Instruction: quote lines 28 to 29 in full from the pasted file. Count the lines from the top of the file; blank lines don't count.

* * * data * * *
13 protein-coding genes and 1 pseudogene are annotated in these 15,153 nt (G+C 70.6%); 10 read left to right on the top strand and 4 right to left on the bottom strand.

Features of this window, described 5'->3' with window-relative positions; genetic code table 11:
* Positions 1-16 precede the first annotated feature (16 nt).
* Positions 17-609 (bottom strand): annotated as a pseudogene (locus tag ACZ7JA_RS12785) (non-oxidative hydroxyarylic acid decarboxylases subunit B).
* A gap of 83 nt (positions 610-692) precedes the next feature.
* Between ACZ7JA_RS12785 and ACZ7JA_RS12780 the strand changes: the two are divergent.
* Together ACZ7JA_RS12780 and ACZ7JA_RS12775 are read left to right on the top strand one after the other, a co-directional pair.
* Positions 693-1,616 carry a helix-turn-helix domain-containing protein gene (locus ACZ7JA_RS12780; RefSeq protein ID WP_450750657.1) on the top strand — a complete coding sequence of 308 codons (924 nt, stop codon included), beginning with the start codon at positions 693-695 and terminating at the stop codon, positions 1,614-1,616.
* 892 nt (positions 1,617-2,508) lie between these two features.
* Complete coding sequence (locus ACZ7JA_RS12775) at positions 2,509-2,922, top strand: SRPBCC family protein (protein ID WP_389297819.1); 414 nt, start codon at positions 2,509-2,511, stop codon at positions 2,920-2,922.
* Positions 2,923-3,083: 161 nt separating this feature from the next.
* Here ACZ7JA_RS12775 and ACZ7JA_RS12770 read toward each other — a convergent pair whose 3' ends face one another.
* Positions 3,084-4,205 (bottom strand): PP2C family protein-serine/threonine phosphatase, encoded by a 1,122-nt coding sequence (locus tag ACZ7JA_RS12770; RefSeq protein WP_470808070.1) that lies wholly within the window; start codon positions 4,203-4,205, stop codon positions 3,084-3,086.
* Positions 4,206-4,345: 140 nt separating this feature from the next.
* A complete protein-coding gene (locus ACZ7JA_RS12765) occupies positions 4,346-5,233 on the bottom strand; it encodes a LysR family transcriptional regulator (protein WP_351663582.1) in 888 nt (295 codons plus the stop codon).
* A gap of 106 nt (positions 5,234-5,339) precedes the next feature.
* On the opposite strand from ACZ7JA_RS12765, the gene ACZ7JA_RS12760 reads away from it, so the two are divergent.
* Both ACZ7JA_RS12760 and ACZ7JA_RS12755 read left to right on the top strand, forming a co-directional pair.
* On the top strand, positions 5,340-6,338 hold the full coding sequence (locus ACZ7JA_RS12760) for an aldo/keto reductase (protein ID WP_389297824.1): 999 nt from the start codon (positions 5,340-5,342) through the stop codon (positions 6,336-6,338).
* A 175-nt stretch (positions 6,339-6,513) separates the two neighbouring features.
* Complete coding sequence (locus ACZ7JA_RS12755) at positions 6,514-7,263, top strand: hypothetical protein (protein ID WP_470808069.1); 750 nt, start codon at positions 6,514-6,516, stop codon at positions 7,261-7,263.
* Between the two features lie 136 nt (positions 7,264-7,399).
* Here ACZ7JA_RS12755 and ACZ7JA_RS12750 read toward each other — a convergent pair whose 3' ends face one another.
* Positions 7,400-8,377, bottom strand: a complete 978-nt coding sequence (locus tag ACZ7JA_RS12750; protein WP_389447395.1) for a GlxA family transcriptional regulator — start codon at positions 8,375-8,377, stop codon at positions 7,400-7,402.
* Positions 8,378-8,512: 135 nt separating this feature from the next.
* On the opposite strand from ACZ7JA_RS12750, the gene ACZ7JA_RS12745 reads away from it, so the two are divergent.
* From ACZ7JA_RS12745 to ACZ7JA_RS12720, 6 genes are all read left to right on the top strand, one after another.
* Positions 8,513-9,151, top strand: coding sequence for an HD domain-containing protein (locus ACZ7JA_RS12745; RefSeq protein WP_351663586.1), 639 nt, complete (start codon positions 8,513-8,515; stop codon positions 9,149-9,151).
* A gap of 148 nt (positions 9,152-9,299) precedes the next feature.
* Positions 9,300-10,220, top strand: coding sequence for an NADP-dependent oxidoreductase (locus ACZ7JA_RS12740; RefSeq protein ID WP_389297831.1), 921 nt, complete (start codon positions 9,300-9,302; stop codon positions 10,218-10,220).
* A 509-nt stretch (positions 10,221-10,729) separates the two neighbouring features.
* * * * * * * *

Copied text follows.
* Positions 8,513-9,151, top strand: coding sequence for an HD domain-containing protein (locus ACZ7JA_RS12745; RefSeq protein WP_351663586.1), 639 nt, complete (start codon positions 8,513-8,515; stop codon positions 9,149-9,151).
* A gap of 148 nt (positions 9,152-9,299) precedes the next feature.